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Sticker Shock

February 22, 2017

A column by Chad Flannery, Executive Dean of Student Services 

                So you know that one time where you just had to have That?  You had your mind set on That, and there was no way around it.  It caught your eye, and the impulse to buy was just too much to contain.  So you fully committed, and then . . . you saw the sticker.  And that’s when it hit you: Sticker Shock!  Your heart sank and it felt like someone punched you in the gut.  You felt like you could get sick.  (Don’t kid yourself; some of you DID get sick!)  If there ever was a picture next to “sucker” in the dictionary, it would be you.

                Unfortunately, I see this too many times when people choose to attend college.  Despite all of the available information, I’m still amazed that so many students just pick a place and completely ignore the sticker price.

                I’m going to let you in on a little secret: college is not cheap.  In some instances, it’s REALLY not cheap.  Sometimes we can get blinded by all the excitement surrounding the mascot of our college choice that we forget there’s a very real price to pay.  We imagine all the grand possibilities that college will bring, but we don’t always realize that we could quickly exit with debt equivalent to a 30-year mortgage.

                So how do you avoid the gut punch that comes with staggering amounts of debt?  Here’s a few tips.

                First, do your homework on the college or university of your choice.  By law, every school is required to publish their Net Price Calculator (most do on their website).  This tool is designed to provide transparency to the affordability question by providing you with a reasonable estimate of what you can expect to pay at a particular school.  More than just tuition, the Calculator takes into account aspects such as books and supplies, housing, and food and other miscellaneous costs.  It also attempts to understand what you’ll be able to pay for college and provides you with the gap, or net price, that’s left.  If you want to avoid sticker shock, use this tool before a college asks you for your credit card number.

                Second, fill out the FAFSA, which is the free federal application for financial aid (fafsa.ed.gov).  Now, I hear people all the time that tell me they’re not going to apply because they KNOW they won’t get anything.  Well, how do I put this nicely?  That’s just not smart.  For one, you won’t know if you don’t try.  And while this is the federal application, many states use the FAFSA to determine their awards and may use different criteria than the feds.  But here’s the other thing, some schools use the FAFSA for their own grants and scholarships.  If you don’t fill it out, a college can’t figure out how much gap they can help you cover.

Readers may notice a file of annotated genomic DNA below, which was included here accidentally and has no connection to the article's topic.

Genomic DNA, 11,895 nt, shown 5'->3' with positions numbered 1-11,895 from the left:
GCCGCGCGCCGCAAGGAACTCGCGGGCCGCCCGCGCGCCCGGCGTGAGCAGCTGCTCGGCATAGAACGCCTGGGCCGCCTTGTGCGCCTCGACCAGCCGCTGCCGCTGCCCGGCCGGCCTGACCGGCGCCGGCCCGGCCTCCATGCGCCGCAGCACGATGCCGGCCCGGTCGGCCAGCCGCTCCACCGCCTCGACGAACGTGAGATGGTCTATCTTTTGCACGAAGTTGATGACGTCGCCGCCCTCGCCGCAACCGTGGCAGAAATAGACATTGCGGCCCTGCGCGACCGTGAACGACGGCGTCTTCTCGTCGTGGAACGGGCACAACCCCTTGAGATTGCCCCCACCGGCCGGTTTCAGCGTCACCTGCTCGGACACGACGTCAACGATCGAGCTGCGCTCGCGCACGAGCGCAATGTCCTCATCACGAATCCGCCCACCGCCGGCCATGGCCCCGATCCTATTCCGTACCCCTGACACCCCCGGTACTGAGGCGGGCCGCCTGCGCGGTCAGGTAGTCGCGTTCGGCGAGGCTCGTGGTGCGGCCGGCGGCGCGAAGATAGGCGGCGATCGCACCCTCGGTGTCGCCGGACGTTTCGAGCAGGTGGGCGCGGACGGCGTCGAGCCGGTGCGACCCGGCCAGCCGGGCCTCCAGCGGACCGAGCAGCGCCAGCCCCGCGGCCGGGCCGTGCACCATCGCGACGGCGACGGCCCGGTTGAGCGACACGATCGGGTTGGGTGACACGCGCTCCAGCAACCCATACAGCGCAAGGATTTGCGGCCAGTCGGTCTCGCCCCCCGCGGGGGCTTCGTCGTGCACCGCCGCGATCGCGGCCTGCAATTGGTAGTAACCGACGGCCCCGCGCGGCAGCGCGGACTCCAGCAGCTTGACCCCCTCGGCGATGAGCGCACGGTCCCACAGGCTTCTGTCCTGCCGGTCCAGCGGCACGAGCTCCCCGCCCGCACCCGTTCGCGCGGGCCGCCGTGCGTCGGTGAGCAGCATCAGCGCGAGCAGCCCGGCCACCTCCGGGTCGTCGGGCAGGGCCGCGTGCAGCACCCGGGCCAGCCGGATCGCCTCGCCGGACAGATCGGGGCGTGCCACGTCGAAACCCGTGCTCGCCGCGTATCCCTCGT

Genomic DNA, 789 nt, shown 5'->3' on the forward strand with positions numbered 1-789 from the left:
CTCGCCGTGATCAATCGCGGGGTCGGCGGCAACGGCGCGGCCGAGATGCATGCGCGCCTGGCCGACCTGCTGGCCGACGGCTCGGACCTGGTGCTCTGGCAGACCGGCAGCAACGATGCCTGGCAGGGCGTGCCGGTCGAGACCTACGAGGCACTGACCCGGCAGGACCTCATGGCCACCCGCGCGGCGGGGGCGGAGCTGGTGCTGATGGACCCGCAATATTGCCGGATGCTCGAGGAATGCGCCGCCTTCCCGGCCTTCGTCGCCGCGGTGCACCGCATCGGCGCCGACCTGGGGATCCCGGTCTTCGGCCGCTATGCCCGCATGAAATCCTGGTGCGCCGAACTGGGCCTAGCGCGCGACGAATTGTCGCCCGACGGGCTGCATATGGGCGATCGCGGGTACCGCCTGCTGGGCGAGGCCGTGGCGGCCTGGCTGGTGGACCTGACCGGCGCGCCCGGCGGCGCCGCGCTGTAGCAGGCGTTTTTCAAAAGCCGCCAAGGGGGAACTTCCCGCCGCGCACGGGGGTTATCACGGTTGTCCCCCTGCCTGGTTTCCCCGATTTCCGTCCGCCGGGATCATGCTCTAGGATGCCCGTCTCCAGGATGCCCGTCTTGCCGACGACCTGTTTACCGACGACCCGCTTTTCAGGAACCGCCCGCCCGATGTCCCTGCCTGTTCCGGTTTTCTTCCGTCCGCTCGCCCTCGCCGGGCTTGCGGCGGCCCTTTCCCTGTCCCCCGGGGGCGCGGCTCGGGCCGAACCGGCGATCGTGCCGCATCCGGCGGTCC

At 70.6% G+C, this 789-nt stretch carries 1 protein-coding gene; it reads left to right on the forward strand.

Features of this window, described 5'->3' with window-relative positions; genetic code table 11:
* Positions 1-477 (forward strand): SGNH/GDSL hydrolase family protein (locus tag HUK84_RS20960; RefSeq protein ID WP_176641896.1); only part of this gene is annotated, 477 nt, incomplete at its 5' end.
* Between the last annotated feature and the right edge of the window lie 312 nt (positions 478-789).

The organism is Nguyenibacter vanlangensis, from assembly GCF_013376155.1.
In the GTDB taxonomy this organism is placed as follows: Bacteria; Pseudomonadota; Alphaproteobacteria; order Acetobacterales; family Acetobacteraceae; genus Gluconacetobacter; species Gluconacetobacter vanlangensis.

Next, apply for any and every scholarship you can.  In fact, some colleges and universities have trouble giving away all their scholarships.  Contact the Financial Aid or Foundation offices at your college and ask how you can get in on the scholarship action.  Most places require an application and maybe an essay.  Please don’t let the essay be a turn off because that’s just absurd to pass up money because you have to write something.  Sit down for an hour or two and write, because it’s not that difficult.  It took me an hour to write this article (and I’m not even getting a scholarship).  Plus, just google scholarships.  There’s literally thousands out there.

                Lastly, avoid loans at all costs, because NEWS FLASH!  You have to pay back your loans!  It’s not free money.  If you think you can get out of it, trust me – you won’t.  If you do have to do loans, only take out the bare minimum to cover your costs.  If you need loans to cover your everyday living expenses, I’d caution you to think long and hard about the financial situation you’re risking.

                Here’s a bonus: don’t be afraid to negotiate with a financial aid office.  Some schools with lots of resources can adjust your award package if they feel they need your enrollment (which most colleges do).  So . . . if they think there’s a chance that they might lose you to another school, they just might be willing to sweeten the pot to keep you.  Squeaky wheel gets the oil.

                Remember, the condition known as Sticker Shock is completely avoidable.  Don’t get gut punched!